Group Lending and Its Implications in Credit Markets for Poor People
AbstractGroup lending has proved to be a successful form of lending in credit markets for poor people. In this paper, the policy of the Grameen Bank in Bangladesh is modeled. It is shown that under certain conditions making borrowers jointly liable for their loans can induce repayment even in the absence of formal credit enforcement mechanisms. A distinction is made between ability and willingness to repay. Both aspects crucially depend on the social setting and on the loan size. If social ties are too loose, the social pressure generated by joint liability is not sufficient to induce borrowers to repay. This constraint is more binding in the case of micro-credits.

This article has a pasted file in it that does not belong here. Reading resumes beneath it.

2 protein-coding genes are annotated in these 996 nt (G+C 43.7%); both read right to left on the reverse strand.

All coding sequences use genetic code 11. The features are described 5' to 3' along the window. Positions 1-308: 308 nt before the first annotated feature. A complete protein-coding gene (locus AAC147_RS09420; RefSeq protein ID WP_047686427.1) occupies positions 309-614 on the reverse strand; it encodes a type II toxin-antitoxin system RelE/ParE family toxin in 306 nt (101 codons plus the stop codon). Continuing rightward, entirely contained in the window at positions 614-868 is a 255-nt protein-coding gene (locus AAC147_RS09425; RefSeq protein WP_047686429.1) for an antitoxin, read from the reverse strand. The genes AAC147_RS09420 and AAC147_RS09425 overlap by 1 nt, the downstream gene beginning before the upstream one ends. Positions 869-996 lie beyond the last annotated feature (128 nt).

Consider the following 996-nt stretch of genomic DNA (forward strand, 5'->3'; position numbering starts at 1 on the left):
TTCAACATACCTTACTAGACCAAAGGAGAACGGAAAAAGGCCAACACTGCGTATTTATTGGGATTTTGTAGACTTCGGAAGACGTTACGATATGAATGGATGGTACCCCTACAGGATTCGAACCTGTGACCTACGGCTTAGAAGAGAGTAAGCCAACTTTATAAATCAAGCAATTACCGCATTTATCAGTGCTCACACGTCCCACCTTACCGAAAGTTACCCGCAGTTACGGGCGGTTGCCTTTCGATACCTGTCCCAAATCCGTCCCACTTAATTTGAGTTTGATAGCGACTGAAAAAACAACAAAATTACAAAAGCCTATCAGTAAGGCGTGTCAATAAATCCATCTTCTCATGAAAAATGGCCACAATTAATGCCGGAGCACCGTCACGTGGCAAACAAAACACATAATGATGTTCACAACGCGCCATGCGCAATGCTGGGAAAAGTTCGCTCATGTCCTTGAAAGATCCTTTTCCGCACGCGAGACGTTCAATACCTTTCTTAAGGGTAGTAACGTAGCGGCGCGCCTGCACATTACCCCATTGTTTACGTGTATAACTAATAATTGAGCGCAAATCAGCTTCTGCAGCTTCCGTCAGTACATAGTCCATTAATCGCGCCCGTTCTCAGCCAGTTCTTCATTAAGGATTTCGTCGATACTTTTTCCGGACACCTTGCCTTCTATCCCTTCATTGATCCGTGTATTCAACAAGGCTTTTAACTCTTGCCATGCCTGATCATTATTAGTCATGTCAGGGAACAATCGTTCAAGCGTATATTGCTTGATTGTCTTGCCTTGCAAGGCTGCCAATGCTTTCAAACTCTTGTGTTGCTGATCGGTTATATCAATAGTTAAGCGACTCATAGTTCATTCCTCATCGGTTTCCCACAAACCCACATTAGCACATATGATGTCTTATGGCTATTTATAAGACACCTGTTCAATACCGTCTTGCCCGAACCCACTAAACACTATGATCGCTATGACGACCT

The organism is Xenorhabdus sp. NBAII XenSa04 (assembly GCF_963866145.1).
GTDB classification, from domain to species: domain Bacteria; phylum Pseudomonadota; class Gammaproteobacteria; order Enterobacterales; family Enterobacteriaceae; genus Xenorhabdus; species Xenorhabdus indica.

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Find related papers by JEL classification:
- D82 - Microeconomics - - Information, Knowledge, and Uncertainty - - - Asymmetric and Private Information; Mechanism Design
- G20 - Financial Economics - - Financial Institutions and Services - - - General
- O16 - Economic Development, Technological Change, and Growth - - Economic Development - - - Financial Markets; Saving and Capital Investment; Corporate Finance and Governance
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